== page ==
9)      Post-race massage available provided by Accelerated Rehab

10)   We have had a 100% satisfaction rating every year on our post-race runners survey

11)   Group discounts.

Don’t delay register today!  Online Registration   PDF Registration Form
For more for information go to springtimehillclimb

Fall running tips: No pain, all gain

Here is a great fall running article I found in the OCR archives
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By LANDON HALL / THE ORANGE COUNTY REGISTER (original post)

Here are some tips for safe, healthy running in fall and winter:
TAKE IT SLOW
"The biggest problem is, runners try to do too much too fast," says Dr. Gennady Kolodenker, an Irvine-based podiatrist who treats many athletes, from elite to weekend warriors. "If somebody wants to start running for exercise, you really don't need to do it more than 20-30 minutes a day, 2-3 times a week. If they enjoy running, then they can build up the miles."
Kolodenker says it's more important to stretch after a run than before, "though a good warm-up is important." Walk for 10 minutes, then work your way up to a slow jog.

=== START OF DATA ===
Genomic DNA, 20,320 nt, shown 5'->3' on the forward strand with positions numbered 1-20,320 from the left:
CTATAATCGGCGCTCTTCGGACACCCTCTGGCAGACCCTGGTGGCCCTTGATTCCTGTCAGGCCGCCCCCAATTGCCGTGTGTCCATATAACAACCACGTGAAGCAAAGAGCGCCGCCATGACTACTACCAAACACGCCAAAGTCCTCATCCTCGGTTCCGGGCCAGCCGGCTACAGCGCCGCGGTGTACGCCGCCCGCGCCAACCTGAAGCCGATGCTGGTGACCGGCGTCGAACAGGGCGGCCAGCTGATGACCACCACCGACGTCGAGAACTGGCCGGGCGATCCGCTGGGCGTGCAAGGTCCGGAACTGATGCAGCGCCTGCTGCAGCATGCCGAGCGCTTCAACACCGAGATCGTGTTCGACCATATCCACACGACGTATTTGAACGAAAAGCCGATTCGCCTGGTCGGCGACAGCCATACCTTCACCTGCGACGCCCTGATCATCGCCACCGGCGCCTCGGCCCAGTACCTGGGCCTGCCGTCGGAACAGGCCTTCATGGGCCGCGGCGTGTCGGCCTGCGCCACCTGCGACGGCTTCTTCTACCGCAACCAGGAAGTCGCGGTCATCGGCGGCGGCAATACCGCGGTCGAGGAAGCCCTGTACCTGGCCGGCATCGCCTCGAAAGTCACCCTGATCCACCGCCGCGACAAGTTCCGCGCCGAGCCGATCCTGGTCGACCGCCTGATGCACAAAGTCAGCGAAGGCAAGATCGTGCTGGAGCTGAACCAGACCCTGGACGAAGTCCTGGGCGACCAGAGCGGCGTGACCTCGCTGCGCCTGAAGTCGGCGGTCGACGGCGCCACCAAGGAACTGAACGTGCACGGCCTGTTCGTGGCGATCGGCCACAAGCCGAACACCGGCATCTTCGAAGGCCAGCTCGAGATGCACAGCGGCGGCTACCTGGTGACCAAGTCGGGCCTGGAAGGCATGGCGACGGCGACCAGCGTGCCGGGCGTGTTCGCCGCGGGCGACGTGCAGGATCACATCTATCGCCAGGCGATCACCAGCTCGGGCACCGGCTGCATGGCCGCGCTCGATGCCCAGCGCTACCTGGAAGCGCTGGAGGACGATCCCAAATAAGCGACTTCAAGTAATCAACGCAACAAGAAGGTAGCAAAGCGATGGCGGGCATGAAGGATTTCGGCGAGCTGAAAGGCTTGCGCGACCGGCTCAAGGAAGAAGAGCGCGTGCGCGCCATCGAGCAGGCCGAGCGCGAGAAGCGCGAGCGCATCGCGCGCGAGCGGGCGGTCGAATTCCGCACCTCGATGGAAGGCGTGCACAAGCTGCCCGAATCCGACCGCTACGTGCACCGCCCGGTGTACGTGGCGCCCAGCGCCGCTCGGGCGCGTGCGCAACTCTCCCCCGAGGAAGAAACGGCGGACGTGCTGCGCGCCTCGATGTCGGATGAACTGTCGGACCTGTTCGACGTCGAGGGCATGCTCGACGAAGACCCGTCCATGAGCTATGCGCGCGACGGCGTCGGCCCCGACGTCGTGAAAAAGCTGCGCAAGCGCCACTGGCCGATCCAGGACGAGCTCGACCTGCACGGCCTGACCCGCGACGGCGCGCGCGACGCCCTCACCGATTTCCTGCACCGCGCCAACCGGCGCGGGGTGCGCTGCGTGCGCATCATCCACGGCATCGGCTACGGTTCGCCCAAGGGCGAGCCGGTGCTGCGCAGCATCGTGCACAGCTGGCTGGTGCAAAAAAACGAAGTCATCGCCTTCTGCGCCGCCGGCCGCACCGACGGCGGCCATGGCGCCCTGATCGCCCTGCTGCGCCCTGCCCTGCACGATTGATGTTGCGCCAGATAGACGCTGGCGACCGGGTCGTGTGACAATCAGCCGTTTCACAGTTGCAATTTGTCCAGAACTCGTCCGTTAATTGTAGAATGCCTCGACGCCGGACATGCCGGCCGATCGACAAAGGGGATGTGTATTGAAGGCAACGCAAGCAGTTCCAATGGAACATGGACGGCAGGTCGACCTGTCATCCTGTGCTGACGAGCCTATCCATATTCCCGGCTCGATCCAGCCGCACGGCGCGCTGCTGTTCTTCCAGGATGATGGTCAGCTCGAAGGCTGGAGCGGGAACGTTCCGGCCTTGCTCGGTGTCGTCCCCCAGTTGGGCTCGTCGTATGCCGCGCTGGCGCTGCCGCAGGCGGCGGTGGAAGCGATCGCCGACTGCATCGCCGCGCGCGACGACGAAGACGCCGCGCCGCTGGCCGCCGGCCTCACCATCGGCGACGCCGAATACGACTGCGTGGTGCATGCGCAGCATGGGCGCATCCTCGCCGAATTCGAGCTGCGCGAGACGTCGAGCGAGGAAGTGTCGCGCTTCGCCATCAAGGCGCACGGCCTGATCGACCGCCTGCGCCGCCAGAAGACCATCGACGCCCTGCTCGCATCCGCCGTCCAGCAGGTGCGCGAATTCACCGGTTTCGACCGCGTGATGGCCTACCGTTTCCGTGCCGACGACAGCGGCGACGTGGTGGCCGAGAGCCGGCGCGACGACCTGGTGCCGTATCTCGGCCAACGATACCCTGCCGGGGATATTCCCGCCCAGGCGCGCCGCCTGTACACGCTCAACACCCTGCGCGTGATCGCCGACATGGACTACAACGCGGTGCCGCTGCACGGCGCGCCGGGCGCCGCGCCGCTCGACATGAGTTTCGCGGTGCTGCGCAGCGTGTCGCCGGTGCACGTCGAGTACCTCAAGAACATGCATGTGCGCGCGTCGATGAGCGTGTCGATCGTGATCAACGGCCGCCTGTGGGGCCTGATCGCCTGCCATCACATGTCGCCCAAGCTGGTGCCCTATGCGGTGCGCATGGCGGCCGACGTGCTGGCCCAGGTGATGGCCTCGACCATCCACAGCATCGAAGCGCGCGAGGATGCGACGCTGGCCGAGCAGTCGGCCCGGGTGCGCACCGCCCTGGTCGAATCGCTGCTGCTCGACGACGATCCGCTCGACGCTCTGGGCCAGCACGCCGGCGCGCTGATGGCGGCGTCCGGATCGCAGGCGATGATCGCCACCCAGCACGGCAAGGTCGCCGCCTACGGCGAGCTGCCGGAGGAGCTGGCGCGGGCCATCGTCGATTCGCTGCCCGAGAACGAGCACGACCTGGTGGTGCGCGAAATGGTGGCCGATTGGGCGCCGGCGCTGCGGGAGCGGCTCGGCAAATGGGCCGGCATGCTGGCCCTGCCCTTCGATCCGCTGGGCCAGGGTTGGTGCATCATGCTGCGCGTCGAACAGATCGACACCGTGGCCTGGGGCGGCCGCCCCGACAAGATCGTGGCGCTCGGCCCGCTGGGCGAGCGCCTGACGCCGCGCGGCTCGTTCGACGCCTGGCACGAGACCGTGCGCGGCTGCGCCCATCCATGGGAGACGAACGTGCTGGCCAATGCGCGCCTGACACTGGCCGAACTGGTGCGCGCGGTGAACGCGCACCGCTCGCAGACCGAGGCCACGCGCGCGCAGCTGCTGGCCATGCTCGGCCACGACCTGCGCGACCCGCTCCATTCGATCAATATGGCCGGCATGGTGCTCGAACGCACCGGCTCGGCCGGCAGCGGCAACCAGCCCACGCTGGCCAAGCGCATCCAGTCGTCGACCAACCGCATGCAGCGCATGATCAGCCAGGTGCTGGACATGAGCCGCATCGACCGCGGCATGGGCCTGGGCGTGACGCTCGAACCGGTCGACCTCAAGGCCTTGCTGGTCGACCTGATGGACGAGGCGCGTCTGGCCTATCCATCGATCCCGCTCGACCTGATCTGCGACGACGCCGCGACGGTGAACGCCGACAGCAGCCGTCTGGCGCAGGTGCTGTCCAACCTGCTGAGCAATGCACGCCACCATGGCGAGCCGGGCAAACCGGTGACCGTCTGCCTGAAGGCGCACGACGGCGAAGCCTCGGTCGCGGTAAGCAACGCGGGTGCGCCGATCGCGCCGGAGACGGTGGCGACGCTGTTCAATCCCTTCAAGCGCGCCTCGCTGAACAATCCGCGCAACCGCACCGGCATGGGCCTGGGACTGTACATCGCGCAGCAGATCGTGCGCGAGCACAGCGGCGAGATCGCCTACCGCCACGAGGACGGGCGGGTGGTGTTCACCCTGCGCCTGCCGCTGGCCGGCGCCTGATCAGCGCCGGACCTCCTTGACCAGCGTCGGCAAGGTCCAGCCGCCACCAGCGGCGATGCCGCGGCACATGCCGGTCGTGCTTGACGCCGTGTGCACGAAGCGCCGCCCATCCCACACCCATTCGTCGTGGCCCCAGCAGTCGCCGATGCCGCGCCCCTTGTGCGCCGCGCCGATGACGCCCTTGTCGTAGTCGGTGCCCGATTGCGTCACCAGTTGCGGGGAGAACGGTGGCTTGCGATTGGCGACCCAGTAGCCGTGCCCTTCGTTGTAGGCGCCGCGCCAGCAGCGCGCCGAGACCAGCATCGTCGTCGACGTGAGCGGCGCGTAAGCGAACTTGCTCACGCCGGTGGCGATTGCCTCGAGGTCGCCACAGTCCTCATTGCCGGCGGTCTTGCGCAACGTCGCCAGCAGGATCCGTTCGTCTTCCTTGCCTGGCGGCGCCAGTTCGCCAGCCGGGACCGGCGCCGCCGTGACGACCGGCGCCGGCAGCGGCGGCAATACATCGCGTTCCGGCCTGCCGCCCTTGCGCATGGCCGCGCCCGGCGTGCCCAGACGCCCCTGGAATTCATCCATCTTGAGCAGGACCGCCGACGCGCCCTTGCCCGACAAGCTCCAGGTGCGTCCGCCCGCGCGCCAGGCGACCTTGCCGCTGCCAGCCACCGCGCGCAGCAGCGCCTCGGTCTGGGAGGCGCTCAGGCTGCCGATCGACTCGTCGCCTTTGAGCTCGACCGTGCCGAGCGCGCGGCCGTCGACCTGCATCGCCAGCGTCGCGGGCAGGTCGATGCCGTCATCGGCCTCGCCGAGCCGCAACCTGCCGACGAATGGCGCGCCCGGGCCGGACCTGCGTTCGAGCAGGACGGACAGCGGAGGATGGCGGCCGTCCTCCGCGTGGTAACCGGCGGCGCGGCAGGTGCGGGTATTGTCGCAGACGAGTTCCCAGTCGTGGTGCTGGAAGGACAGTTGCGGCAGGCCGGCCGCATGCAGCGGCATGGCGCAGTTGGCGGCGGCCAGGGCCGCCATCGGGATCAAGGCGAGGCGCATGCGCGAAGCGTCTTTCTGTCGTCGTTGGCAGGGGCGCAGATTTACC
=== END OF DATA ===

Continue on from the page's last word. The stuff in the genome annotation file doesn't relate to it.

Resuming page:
STRETCHING
Kolodenker recommends stretching for about 20 minutes after a run. Runner's World columnist Susan Paul agrees with Kolodenker that stretching is more effective after a run, or at least after a warm-up, when muscles are relaxed and "more pliable." Target the major muscle groups used for running: the quads, hamstrings, calves, hip flexors, glutes and lower back.
Stretching is more important for older runners, who tend to have less muscle mass and less-elastic skin than young people.
DON'T JUST RUN
Personal trainer Greg O'Bryan says runners often neglect other muscle groups that are important. For instance, they usually have pretty strong quads, but hamstrings get left out.
"Runners have a tendency to have muscle imbalance, and they end up getting hamstring or knee injuries, all the way down to the ankle," says O'Bryan, whose company, O'Bryan Fitness Consulting, is based in Tustin. "If you can incorporate some sort of cross-training into your running, it keeps you fresher, and you don't have as much pounding on the legs."
Runners should also do some biking or swimming, as well as strength training, O'Bryan says. Hip-extension exercises and leg curls, performed while lying on one's back with the heels on a stability ball to fire the hip muscles, will strengthen the core as well as the abdominal muscles.
"If you can work on those areas, that's where your foundation comes from," he says. "I like to think of it as a bicycle wheel. If the hub isn't strong, the spokes are gonna be weak. But if the hub, the center of your body, is strong, everything else is gonna be a lot stronger."
PICK THE RIGHT SHOE